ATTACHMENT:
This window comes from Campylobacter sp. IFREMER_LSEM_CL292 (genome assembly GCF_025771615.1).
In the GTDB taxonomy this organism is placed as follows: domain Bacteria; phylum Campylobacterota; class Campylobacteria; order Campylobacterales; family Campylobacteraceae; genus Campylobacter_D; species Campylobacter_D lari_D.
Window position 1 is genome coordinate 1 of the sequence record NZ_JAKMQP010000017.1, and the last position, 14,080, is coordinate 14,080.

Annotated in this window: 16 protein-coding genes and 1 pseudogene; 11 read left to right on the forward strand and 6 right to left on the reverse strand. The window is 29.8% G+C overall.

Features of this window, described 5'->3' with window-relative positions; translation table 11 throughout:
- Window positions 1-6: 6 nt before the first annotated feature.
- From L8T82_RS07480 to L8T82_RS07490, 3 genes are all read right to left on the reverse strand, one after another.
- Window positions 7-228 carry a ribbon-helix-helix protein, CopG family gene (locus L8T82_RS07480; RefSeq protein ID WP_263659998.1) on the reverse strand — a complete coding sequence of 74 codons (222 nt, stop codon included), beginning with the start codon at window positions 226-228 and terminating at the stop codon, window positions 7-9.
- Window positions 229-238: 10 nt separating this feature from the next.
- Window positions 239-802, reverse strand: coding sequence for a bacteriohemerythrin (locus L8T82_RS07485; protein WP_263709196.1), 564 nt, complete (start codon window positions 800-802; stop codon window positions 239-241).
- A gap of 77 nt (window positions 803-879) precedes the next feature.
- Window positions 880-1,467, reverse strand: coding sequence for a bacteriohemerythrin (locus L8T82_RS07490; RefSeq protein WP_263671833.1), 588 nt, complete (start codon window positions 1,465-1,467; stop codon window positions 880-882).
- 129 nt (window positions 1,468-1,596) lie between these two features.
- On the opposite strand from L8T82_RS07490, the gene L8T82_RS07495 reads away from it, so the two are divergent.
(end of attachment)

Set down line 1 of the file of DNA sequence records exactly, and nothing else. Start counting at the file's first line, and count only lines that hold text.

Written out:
This window comes from Campylobacter sp. IFREMER_LSEM_CL292 (genome assembly GCF_025771615.1).